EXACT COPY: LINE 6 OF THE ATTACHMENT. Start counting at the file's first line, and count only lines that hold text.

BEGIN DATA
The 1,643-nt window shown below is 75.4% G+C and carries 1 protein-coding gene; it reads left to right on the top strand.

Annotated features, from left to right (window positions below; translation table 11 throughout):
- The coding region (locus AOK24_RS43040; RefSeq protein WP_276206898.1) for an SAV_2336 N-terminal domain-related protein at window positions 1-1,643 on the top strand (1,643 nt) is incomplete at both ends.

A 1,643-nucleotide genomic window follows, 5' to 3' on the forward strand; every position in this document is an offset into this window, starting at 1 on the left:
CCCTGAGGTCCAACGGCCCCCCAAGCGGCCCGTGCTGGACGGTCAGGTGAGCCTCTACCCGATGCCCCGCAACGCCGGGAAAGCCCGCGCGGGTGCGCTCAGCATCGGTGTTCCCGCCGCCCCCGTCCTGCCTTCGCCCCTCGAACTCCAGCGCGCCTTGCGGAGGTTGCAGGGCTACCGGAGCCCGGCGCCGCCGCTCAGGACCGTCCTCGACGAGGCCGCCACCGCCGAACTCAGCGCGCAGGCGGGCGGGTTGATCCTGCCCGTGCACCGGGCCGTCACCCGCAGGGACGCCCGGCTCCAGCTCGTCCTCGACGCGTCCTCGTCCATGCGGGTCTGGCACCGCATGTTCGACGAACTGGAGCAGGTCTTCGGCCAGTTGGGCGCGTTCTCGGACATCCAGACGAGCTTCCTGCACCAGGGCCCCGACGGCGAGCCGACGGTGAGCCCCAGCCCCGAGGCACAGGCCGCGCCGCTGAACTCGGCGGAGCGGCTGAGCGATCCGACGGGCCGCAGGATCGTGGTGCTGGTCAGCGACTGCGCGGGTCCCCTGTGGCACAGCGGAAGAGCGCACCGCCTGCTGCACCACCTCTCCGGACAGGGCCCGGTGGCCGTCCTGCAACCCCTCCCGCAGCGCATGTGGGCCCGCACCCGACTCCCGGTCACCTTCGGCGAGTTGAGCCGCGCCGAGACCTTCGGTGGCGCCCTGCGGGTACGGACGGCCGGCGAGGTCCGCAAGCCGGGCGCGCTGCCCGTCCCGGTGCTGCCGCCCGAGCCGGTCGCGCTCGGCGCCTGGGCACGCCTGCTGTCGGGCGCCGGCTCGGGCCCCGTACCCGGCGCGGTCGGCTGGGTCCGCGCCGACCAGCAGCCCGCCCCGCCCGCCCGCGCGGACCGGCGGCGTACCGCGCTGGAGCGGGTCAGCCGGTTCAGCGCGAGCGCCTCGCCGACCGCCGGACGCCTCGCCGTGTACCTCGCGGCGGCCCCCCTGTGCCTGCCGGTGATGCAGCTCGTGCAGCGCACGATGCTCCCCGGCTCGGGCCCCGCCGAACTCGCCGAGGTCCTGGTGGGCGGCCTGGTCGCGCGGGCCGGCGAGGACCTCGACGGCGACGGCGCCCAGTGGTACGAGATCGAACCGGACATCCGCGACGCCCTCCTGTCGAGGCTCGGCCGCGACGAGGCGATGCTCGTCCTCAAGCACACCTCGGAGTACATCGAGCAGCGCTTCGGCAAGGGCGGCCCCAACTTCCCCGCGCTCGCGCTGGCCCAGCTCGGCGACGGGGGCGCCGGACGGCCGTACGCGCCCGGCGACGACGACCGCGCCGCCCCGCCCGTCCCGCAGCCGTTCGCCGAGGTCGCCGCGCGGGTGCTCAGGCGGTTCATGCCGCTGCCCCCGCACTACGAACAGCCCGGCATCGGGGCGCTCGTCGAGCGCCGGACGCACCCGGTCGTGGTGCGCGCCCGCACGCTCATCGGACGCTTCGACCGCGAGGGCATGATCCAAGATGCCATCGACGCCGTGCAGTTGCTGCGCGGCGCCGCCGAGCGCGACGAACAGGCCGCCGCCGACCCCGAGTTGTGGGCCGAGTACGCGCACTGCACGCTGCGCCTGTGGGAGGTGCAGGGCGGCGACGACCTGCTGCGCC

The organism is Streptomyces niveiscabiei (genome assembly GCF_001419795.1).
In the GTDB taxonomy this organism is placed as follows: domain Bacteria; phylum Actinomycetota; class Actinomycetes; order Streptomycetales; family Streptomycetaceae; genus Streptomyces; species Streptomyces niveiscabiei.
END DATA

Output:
The organism is Streptomyces niveiscabiei (genome assembly GCF_001419795.1).